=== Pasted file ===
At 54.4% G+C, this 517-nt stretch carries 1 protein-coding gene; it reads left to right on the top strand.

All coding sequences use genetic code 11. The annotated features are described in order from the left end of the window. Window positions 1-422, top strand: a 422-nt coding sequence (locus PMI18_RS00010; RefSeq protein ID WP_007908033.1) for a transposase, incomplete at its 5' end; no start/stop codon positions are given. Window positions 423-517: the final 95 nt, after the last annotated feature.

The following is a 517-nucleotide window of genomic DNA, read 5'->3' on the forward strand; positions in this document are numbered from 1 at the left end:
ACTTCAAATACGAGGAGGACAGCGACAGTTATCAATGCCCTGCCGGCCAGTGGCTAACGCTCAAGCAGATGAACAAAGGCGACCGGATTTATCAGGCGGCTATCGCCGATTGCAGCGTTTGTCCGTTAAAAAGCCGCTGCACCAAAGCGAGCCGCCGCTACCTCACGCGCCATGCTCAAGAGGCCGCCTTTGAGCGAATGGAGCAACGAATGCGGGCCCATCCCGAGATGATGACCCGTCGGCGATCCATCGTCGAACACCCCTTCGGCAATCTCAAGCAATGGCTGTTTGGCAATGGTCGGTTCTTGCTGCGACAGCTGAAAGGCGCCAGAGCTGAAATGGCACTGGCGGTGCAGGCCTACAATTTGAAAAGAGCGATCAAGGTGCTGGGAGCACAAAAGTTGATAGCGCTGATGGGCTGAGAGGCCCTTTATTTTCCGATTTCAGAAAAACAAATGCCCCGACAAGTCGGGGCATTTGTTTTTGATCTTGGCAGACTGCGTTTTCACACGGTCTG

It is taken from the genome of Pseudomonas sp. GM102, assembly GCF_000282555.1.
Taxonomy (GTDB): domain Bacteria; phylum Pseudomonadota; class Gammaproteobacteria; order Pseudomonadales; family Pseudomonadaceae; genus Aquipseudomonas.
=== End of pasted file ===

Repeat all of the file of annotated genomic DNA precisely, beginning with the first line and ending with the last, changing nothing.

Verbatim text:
At 54.4% G+C, this 517-nt stretch carries 1 protein-coding gene; it reads left to right on the top strand.

All coding sequences use genetic code 11. The annotated features are described in order from the left end of the window. Window positions 1-422, top strand: a 422-nt coding sequence (locus PMI18_RS00010; RefSeq protein ID WP_007908033.1) for a transposase, incomplete at its 5' end; no start/stop codon positions are given. Window positions 423-517: the final 95 nt, after the last annotated feature.

The following is a 517-nucleotide window of genomic DNA, read 5'->3' on the forward strand; positions in this document are numbered from 1 at the left end:
ACTTCAAATACGAGGAGGACAGCGACAGTTATCAATGCCCTGCCGGCCAGTGGCTAACGCTCAAGCAGATGAACAAAGGCGACCGGATTTATCAGGCGGCTATCGCCGATTGCAGCGTTTGTCCGTTAAAAAGCCGCTGCACCAAAGCGAGCCGCCGCTACCTCACGCGCCATGCTCAAGAGGCCGCCTTTGAGCGAATGGAGCAACGAATGCGGGCCCATCCCGAGATGATGACCCGTCGGCGATCCATCGTCGAACACCCCTTCGGCAATCTCAAGCAATGGCTGTTTGGCAATGGTCGGTTCTTGCTGCGACAGCTGAAAGGCGCCAGAGCTGAAATGGCACTGGCGGTGCAGGCCTACAATTTGAAAAGAGCGATCAAGGTGCTGGGAGCACAAAAGTTGATAGCGCTGATGGGCTGAGAGGCCCTTTATTTTCCGATTTCAGAAAAACAAATGCCCCGACAAGTCGGGGCATTTGTTTTTGATCTTGGCAGACTGCGTTTTCACACGGTCTG

It is taken from the genome of Pseudomonas sp. GM102, assembly GCF_000282555.1.
Taxonomy (GTDB): domain Bacteria; phylum Pseudomonadota; class Gammaproteobacteria; order Pseudomonadales; family Pseudomonadaceae; genus Aquipseudomonas.